packageXdownloads <- retrievePckgData("ggplot")[[1]]
# invoque the interacive plotting fn
interactivePlots(packageXdownloads)
```

Employing the basic plotting functions from the
“Visualize.CRAN.Downloads” package, `staticPlots()`

,
`interactivePlots()`

and `comparison.Plt()`

, it is
also possible to generate plots for packages from BioConductor. The data
must be downloaded separatedly, for instance, using the “bioC.logs”
(https://github.com/mponce0/bioC.logs) package:

```
# install bioC.logs from CRAN
install.packages("bioC.logs")
# load bioC.logs
library(bioC.logs)
# retrieve stats for BioConductor packages using the bioC.logs package
# Notice that the "CRAN" format is needed in the the bioC_downloads() fn
# Also that we are slicing the first (and only element) of the returned list
edgeR.logs <- bioC_downloads("edgeR", format="CRAN")[[1]]
# generate plots for the BioConductor package stats
staticPlots(edgeR.logs, combinePlts=TRUE, device="SCREEN")
interactivePlots(edgeR.logs)
```

One useful application this package offers is the chance to
automatically generate figures reporting the statistics of your favorite
package. For such, you can create a `cron`

job using the
following Rscript.

```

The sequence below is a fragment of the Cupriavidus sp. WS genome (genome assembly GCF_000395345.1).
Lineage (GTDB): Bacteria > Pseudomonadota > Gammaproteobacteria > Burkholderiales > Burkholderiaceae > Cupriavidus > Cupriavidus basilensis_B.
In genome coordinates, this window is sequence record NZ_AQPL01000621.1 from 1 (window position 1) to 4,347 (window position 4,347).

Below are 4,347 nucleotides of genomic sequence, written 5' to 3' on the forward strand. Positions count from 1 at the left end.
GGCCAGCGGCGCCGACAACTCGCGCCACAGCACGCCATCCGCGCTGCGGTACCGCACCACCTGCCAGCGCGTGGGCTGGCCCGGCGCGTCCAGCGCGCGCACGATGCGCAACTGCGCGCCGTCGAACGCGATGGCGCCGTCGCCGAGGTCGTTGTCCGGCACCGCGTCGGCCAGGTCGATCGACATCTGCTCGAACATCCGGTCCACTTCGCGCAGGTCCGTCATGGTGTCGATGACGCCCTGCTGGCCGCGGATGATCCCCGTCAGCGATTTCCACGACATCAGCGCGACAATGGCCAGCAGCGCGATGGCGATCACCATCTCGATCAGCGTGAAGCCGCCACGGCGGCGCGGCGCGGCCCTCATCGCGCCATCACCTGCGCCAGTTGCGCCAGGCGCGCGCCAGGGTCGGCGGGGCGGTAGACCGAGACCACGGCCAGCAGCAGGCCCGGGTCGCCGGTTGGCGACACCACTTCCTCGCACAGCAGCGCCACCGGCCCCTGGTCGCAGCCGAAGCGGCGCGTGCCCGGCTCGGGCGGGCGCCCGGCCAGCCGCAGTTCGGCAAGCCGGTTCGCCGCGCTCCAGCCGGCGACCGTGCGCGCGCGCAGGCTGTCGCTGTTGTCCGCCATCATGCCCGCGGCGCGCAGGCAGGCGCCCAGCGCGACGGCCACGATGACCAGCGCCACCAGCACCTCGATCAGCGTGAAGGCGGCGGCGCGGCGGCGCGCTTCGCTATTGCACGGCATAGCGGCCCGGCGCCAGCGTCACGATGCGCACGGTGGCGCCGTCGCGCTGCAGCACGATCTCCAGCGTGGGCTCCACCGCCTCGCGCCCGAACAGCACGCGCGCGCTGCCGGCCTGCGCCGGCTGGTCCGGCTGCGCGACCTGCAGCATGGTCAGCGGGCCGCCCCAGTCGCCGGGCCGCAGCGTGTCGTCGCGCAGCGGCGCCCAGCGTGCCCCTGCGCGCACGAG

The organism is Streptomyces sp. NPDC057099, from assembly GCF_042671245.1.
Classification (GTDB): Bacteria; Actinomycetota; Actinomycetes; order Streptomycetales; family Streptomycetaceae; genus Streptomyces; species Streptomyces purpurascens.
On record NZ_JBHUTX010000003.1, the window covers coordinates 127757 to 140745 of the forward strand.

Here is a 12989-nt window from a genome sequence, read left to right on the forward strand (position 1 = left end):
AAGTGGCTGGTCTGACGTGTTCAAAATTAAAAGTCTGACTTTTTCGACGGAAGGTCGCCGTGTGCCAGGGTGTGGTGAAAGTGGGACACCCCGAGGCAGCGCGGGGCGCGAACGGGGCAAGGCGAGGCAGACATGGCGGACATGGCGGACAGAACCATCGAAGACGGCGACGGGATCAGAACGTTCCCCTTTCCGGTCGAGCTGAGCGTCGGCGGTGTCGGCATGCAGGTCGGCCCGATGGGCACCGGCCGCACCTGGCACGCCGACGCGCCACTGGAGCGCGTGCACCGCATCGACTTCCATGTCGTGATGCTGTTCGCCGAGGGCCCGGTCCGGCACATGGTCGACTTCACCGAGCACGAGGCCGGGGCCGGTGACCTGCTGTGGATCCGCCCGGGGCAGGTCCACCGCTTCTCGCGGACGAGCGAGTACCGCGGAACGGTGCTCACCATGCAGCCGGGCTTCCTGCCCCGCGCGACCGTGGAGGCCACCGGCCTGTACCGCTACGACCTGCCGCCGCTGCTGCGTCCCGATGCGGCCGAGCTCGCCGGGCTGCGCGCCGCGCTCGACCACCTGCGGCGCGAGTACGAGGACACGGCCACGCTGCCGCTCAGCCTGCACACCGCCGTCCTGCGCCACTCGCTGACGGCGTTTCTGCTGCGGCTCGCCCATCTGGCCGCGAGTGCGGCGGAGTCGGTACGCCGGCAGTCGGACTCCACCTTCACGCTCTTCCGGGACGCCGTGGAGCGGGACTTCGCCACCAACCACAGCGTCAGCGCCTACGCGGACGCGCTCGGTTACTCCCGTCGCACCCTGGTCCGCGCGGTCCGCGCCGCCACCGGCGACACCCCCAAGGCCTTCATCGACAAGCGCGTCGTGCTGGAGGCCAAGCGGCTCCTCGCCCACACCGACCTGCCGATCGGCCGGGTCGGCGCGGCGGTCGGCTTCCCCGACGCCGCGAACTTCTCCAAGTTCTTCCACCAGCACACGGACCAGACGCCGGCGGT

## queryScript.R
# load library
library(Visualize.CRAN.Downloads)
# query fav. package
# this will generate the PDF static and HTML interactive plot, with the default one-year time window
processPckg("ehelp", device="PDF")
```

Then your `cron`

script would be something like,

```
## myCRONscript
0 5 * * * Rscript /home/username/scripts/queryScript.R
```

this would run the Rscript `queryScript.R`

querying the
‘ehelp’ package every day at 5AM generating the static PDF and
interactive HTML figures.

For having this execute, you will only need to run the following command in the shell:

`$ crontab /home/username/myCRONscript`

Alternatively instead of calling the Rscript directly in your cron-job, you could execute a shell script that executes the Rscript first and then pushes the plots to your github repository. For instance,

```
## updateREPORTS.sh
# first call the Rscript to generate plots
Rscript /home/username/scripts/queryScript.R
# now add your files to your repo
# this assumes that you have set up your repo using your keys as credentials
git add /home/username/DWNLDS_favPckg.pdf
git add /home/username/DWNLDS_favPckg.pdf
# push the changes to the central github-repo
# this will make them accesible through your repo, basically updating them every day at 5AM
git push
```

The cron-job script would in this case look like:

```
## myCRONscript
0 5 * * * /home/username/scripts/updateREPORTS.sh
```

```
> citation("Visualize.CRAN.Downloads")
in publications use:
To cite package ‘Visualize.CRAN.Downloads’
Ponce (2020). Visualize.CRAN.Downloads: Visualize Downloads
Marcelo 'CRAN' Packages. R package version 1.0.
from ://CRAN.R-project.org/package=Visualize.CRAN.Downloads
https
for LaTeX users is
A BibTeX entry
@Manual{,
= {Visualize.CRAN.Downloads: Visualize Downloads from 'CRAN' Packages},
title = {Marcelo Ponce},
author = {2020},
year = {R package version 1.0},
note = {https://CRAN.R-project.org/package=Visualize.CRAN.Downloads},
url }
```